How buying votes directly might actually work

A fascinating idea from Glen Weyl, an economist and professor at the University of Chicago, as reported by Andrew Sullivan at The Dish and Freakonomics author Steven Levitt on his blog:

Glen Weyl proposed a voting mechanism where every voter can vote as many times as he or she likes but is required pay each time. The trick is “the amount you have to pay is a function of the square of the number of votes you cast.” Steven D. Levitt summarizes:

Just for the sake of argument, let’s say the first vote costs you $1.  Then to vote a second time would cost $4.  The third vote would be $9, the fourth $16, and so on.  A person who cast four votes would have to pay a total of $30 (1+4+9+16=30).  Twenty votes would cost $2,870.  One hundred votes would cost you more than $300,000.  Five hundred votes would cost more than $40 million. So eventually, no matter how much you like a candidate, you choose to vote a finite number of times.

Levitt defends the idea against charges that the system favors the rich:

In our existing system of campaign contributions, there can be little doubt that the rich already have far more influence than the poor.  Presumably in our current system if a rich person spent $40 million to try to influence an election, that rich person would surely hope to change the way more than 500 people vote, whereas in this system that is all the votes you get to cast for $40 million.  So restricting campaign spending, in conjunction with this voting scheme, might be more democratic than our current system.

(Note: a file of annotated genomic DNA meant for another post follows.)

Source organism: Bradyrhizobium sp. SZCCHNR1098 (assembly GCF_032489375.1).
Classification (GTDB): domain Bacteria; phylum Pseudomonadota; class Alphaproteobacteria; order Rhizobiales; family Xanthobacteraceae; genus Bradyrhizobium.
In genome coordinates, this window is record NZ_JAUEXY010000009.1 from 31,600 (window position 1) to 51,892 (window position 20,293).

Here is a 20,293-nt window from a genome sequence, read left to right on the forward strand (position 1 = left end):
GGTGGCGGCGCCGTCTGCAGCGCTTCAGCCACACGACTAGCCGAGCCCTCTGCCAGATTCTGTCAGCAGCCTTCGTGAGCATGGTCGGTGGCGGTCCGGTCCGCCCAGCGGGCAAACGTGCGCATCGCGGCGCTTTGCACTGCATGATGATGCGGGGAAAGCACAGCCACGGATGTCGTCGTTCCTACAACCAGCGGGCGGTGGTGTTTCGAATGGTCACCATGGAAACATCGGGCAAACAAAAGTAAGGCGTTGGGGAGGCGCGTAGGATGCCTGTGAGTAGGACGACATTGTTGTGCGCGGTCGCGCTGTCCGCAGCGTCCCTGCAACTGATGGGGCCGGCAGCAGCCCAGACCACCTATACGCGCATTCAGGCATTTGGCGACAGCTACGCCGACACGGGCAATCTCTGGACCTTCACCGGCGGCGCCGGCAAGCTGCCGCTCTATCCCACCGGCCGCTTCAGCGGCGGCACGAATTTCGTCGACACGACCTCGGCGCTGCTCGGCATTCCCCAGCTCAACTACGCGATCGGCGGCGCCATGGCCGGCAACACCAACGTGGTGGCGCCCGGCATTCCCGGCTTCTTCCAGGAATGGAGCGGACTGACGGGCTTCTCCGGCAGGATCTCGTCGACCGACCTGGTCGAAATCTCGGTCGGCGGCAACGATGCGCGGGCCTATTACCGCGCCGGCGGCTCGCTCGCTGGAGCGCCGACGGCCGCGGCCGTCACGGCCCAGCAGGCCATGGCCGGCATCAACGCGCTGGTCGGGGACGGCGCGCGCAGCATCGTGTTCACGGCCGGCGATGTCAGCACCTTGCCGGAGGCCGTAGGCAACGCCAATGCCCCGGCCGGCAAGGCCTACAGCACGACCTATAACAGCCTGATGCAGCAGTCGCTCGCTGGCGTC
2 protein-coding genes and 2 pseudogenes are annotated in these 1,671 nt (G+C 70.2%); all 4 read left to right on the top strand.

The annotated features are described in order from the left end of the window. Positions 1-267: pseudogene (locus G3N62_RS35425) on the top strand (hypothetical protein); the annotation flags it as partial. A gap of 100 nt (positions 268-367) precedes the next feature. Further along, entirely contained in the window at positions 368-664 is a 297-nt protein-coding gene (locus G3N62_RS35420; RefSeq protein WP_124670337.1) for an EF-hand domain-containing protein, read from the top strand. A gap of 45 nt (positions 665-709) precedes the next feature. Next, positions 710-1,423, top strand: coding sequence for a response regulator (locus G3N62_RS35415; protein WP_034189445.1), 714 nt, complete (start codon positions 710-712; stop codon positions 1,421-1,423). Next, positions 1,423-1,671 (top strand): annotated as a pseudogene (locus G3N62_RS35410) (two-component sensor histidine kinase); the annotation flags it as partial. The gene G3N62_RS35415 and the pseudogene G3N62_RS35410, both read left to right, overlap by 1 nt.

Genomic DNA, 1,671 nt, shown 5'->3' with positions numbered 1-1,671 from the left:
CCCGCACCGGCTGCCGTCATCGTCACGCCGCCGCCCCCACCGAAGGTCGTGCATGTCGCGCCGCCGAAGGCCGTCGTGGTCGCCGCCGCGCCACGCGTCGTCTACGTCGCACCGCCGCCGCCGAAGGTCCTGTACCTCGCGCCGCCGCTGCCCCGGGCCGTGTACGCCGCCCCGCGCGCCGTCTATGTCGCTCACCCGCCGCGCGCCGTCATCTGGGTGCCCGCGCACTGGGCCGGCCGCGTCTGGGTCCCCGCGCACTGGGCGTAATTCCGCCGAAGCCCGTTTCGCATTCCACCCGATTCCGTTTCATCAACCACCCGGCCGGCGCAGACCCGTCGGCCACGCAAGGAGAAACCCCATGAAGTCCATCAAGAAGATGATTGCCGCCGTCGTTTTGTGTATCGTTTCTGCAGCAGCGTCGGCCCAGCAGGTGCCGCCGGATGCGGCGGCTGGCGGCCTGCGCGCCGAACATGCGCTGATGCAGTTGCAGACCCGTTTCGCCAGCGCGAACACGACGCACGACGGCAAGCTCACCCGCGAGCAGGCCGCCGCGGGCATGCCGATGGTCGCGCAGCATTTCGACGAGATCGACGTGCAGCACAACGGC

Levitt acknowledges that “it is much cheaper to buy the first votes of a lot of uninterested citizens than it is to pay the price for my 100th vote,” and is unlikely to be implemented any time soon. That’s putting it mildly.

Agreed, but god, it’s interesting to think about. An article on Daily Finance – also quoting Levitt – adds:

The crux of this proposal is that, as [Levitt] points out, “people end up voting in proportion to how much they care about the election outcome. The system captures not just which candidate you prefer, but how strong your preferences are.” This, Levitt notes, turns out to create a Pareto efficiency, an optimal situation in which no one in society can be made better off without making someone else worse off. In other words, it’s the best situation overall for people as a group.

Of course, what makes sense in the abstract might not work in the voting booth.

“There are many things I still would need to understand to be comfortable advocating this system in any practical setting,” Weyl explained. “That being said, I am not developing it as a purely academic proposal, and if my preliminary investigations are confirmed in my continued research, I would very much advocate it being used in many practical settings.”

The applications could be as wide-reaching as voting within corporate decision-making and broader elections or referenda. The money is distributed back to the participants in Weyl’s system, with the contributions used for the benefit of the group. In the case of a corporation, Weyl said, the money would flow into the corporate accounts, and be allocated as dividends according to the number of shares individuals own. For elections, the funds would flow into the government’s coffers, which could be used for social spending or tax reduction.

“My personal preference would be to see it used to reduce the inequality that would, in the first place, allow the rich to buy more votes,” Weyl said.

What a world that would be.

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